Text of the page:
Putting it a different way, capital migrates away from regimes in which it is treated harshly, and toward regimes in which it is free to be invested profitably and safely. In this regard, the capital controlled by our richest citizens is especially tax-intolerant.

Oh, really? Maybe the income controlled by our richest citizens is tax-intolerant because they can afford to hire armies of accountants? Perhaps you might consider the effects of crushing tax rates on the working poor, as well as the ultra wealthy. Aren't they also subject to the effects of incentive?

Only in the la-la land of mindless conservatism can this kind of logic stand. To these people, the work of the few people that take home millions is somehow more valuable than the work of those who take home tens of thousands. If these people stepped outside their ivory towers for a second, they'd realize that those empires are built on the backs of these workers, without whom these outrageous salaries would be impossible. Does an extra million or two really provide that much more incentive? How much harder can these people really work?

Really, all Hauser's law tells us is that it's only possible to get so much blood from a stone. Shifting the tax burden around doesn't affect how large a piece of the pie you get. But how big (how high?) is the pie? If shifting the tax burden affected the economy as a whole, it would only be apparent over time. I guess I'm the reverse of the supply-siders (or, let's call them what they are, the trickle-down theorists). I think that putting money in the hands of the consumer - who, after all, has driven our economy to such rarefied heights - is a far safer bet than giving increasingly large payouts to those who will gamble it away in risky investments.


Read it and weep

Straight from the Guardian:

Financial workers at Wall Street's top banks are to receive pay deals worth more than $70bn (£40bn), a substantial proportion of which is expected to be paid in discretionary bonuses, for their work so far this year - despite plunging the global financial system into its worst crisis since the 1929 stock market crash, the Guardian has learned.

I'm not surprised. Sickened, but not surprised. Nothing people do surprises me any more. Especially when it comes to money.


Fix it Fix it Fix it Fix it!

So at 5 this morning my lovely wife wakes me up.
"The microwave is broken!"
"Does it have power?"
"Of course there's power."
"No, I mean does the microwave have power?"
"Of course there's power."

Not the most auspicious start to the morning. So, I drag my ass out of bed, and discover that the microwave itself does not have power. In fact, random outlets throughout the kitchen and living area don't have power. It turns out that the GFI outlet by the sink is tripped, and won't reset. It's broken, or jammed (wait, that would be broken) or there's a short in the circuit, which I highly doubt. For some bizarre reason, this outlet is set up to interrupt various outlets across the room as well. I'm sure there's a reason for that. Right?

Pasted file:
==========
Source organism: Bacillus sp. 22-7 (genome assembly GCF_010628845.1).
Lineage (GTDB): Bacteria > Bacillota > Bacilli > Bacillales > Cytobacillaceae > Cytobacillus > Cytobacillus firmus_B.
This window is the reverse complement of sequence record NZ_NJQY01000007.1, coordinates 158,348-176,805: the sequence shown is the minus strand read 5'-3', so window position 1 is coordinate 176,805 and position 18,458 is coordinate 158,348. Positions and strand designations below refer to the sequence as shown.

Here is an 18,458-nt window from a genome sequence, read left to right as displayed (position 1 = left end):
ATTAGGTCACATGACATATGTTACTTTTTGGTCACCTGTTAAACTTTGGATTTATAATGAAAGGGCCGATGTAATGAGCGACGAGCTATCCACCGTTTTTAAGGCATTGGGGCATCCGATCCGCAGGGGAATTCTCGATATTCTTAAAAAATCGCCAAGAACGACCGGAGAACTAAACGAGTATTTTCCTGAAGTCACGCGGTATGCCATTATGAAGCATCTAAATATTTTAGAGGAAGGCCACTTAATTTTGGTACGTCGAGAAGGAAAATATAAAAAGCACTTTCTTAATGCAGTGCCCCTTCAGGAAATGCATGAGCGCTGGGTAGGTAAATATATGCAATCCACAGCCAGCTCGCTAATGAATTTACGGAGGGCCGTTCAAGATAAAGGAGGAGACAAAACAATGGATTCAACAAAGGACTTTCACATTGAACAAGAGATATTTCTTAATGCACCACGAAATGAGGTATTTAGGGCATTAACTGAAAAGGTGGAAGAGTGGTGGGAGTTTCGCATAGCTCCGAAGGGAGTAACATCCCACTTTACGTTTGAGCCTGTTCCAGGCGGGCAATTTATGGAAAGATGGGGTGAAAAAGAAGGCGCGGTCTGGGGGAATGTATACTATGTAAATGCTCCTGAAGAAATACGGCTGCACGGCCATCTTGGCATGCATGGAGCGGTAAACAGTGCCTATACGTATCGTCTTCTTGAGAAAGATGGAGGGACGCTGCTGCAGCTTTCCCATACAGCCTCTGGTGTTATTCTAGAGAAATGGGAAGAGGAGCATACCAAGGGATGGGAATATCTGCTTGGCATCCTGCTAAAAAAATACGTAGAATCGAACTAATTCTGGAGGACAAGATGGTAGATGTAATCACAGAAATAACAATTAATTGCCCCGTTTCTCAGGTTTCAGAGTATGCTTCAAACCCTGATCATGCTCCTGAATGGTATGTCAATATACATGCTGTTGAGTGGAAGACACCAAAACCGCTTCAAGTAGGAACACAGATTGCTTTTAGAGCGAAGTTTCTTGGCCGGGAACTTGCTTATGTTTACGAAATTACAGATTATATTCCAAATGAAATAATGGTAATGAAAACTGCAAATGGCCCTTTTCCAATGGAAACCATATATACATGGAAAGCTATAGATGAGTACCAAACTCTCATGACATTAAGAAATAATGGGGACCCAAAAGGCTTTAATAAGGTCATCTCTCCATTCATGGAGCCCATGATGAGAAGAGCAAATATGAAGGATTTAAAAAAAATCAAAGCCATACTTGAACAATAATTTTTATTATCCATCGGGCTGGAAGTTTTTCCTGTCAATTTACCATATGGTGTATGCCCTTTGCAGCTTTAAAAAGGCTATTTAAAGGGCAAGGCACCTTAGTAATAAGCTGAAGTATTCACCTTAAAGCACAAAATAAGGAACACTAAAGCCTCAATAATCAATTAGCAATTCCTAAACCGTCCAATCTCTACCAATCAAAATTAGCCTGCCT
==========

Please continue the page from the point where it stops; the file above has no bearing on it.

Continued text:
Rather than move the microwave, which has accumulated a heavy frosting of random items, I just run a short extension cord... to the next outlet over. Then I go back to bed.

This house is supposed to be worth $300k and change, and the wiring was apparently done by a twelve year old. I take that back. I could have done better at twelve.

I don't understand why the wiring is so poor. This house was built in the late 50's. Apparently grounded receptacles weren't mandated in the US at that time, and a lot of the house still has the original two-prongs, which as anyone knows make plugging anything in other than a lamp or a soldering iron impossible. Still, just because something's not mandated doesn't mean you shouldn't do it anyway. Grounded receptacles have been around since the 1930s. I guess I shouldn't be surprised, though. This country still uses wire nuts. Wire nuts!

It's stupid. So, despite the fact that I've sworn, repeatedly, never to improve a rental property again, it's time to bite the bullet and fix some things. First on my list: grounded outlets everywhere. It's time to move this place into the 21st century.


Tweaked: Pritchard Beach panorama


Giles Clement turned me on to this technique. I'll have to go back to some of my older panoramas and play with them.


Panorama: Pritchard Island Beach #2

This time I remembered to lock the white balance, and definitely took more time getting the exposure right. It makes all the difference.

It doesn't look like there's much wind, but it's gusting up to 25 knots. If you're bored, you can see why I think windsurfing is better than cycling. It is, you know.


Long-term product review: Michelin XC Road 26 x 1.4 slick

I review the Michelin XC Road 26 inch clincher slick.

I'm moving all my cycling related posts over there, as I think this blog suffers from attention fragmentation disorder.